Counsel for the applicant then proceeded to call evidence, the detail of which does not matter. Indeed, it has not been referred to in argument. I come, then, to the point where the tender of the investigation reports occurred. The transcript, so far as relevant, in relation to this matter reads as follows:

``MR MITCHELL: I... seek to tender investigation reports firstly from a Mr K.J. Carroll of 16 June 1978, a Mr N.R. Piggott of 18 January 1980 together with an attachment. There is an attachment to Mr Piggott's report which has the gross incomes from various sources of the parties, and a report of Mr V.F. Smith of 19 February 1980.''

The Tribunal was advised that these reports had been exhibits in similar proceedings involving Mr Elton's default assessments.

``MR ROFE:... we object to the tender of these documents on the basis that, as we understand, there is no challenge raised by the taxpayer in relation to the sum of money which was deposited into these various accounts and as of 30 June 1978 withdrawn and/or remaining to the credit of the accounts. If that was a concession made earlier, we would say these reports are irrelevant on that basis. In other words, I think the sum of money that we are talking about is in total $120,575 of which a certain figure was assessed to Elton, a certain figure assessed to Wheeler.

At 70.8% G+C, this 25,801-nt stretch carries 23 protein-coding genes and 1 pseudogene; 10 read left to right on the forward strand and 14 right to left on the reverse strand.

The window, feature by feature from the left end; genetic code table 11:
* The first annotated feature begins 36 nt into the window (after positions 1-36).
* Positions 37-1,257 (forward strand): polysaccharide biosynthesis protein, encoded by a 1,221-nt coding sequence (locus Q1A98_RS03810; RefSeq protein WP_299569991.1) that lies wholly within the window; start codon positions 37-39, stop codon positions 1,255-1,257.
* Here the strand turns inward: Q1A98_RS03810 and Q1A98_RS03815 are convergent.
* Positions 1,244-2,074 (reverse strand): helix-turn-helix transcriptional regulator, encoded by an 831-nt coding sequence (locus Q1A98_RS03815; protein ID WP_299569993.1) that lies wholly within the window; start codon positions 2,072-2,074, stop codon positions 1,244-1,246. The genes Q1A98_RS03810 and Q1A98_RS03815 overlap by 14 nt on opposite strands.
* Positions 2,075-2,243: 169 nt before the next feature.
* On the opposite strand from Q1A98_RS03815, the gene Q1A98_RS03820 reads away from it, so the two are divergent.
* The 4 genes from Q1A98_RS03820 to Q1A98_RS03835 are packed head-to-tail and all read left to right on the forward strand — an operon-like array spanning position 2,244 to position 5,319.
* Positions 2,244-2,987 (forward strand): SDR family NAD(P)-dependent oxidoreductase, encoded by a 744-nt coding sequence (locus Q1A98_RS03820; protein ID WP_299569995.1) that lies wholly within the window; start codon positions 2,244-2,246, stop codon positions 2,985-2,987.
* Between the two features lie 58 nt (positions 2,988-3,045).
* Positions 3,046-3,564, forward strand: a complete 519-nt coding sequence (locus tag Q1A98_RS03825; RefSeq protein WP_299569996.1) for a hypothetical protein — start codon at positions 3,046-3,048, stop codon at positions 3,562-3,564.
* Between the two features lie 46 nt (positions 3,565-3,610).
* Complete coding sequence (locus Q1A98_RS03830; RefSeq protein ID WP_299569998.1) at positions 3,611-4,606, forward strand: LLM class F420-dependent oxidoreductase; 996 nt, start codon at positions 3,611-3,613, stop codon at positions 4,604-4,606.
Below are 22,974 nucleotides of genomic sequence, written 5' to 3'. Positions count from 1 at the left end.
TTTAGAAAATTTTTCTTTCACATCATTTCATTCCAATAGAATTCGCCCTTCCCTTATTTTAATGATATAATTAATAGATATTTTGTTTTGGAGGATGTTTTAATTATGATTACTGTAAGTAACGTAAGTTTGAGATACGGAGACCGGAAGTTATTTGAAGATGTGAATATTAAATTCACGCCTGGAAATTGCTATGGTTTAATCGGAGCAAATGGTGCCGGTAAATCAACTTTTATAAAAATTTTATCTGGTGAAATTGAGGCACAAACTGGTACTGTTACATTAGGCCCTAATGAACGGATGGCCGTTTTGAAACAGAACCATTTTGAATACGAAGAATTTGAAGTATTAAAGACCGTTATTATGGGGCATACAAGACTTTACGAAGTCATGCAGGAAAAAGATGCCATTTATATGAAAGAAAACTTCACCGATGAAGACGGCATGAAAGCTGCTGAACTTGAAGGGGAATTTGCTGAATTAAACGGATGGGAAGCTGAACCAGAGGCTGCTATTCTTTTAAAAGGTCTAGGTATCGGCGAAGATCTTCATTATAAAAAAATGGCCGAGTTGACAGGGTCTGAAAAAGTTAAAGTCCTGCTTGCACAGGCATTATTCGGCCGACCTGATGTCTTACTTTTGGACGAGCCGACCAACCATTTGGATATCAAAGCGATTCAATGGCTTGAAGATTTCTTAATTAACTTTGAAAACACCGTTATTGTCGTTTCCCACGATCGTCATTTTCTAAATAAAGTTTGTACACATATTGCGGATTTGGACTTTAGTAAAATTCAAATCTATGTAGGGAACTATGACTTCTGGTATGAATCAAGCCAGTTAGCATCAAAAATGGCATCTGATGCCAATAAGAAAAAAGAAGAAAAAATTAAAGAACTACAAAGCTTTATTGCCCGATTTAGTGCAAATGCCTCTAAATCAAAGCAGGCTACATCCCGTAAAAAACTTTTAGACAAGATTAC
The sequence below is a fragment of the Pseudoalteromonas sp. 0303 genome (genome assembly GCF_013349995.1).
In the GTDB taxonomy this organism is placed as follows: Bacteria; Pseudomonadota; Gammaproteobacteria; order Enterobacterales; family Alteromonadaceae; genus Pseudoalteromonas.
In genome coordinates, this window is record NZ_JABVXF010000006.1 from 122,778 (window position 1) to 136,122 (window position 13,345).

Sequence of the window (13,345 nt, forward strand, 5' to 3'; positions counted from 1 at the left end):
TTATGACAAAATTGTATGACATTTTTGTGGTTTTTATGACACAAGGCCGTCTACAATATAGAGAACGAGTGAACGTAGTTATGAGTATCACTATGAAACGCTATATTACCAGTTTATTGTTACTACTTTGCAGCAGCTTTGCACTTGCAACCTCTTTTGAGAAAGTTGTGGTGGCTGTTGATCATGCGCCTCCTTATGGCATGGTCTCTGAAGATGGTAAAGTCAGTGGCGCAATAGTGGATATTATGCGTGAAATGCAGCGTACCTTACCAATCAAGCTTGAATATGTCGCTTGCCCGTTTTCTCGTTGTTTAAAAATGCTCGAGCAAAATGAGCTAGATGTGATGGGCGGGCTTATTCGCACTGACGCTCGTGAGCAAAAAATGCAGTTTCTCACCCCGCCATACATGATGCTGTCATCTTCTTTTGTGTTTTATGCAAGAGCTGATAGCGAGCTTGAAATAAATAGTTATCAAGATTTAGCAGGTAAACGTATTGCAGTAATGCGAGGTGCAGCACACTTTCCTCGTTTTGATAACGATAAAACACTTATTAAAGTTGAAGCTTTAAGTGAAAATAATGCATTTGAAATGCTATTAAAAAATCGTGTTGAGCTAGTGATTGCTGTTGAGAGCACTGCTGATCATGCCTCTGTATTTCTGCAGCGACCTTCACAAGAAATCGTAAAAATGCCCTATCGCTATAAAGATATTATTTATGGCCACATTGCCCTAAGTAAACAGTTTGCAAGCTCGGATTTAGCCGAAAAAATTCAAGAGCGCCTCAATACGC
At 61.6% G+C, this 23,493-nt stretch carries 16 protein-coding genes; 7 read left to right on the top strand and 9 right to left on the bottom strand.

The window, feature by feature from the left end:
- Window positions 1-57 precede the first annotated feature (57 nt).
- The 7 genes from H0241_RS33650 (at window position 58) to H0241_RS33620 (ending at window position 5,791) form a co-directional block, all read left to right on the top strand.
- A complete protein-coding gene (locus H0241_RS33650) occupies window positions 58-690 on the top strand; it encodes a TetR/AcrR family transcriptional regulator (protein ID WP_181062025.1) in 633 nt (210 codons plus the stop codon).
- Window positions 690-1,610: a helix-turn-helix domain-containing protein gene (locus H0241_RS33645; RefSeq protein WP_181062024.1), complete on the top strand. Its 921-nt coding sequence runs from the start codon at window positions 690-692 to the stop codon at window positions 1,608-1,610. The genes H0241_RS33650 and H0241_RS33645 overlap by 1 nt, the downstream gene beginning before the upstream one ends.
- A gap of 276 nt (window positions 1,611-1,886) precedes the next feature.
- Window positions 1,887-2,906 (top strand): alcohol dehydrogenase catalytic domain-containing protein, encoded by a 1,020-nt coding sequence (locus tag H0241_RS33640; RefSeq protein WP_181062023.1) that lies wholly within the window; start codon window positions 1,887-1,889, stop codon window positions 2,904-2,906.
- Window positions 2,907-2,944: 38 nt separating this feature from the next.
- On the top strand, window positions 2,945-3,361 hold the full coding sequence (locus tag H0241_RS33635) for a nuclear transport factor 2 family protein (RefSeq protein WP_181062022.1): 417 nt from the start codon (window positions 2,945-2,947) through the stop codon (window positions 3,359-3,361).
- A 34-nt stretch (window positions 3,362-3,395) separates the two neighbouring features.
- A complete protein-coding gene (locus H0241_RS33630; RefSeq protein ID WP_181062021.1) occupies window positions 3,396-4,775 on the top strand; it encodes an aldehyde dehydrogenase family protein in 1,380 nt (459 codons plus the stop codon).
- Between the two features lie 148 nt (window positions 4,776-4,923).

MR GIBSON: You are not talking about a particular year, you are talking about a period?

MR ROFE: The period covers three financial years, and in respect of each of the three financial years a certain amount was assessed to Eldridge, Wheeler, Elton, based on the total sum of money that was deposited into the various building society and bank accounts and withdrawn, and taking into account what remained in those banks or what was standing to the credit of those accounts as at 30 June 1978. My learned friend has conceded on an earlier occasion when the issues were sought to be defined that no challenge is made to those figures, and it is not in dispute, of course, that the figure was dealt with by dividing into three, using that as the divisor.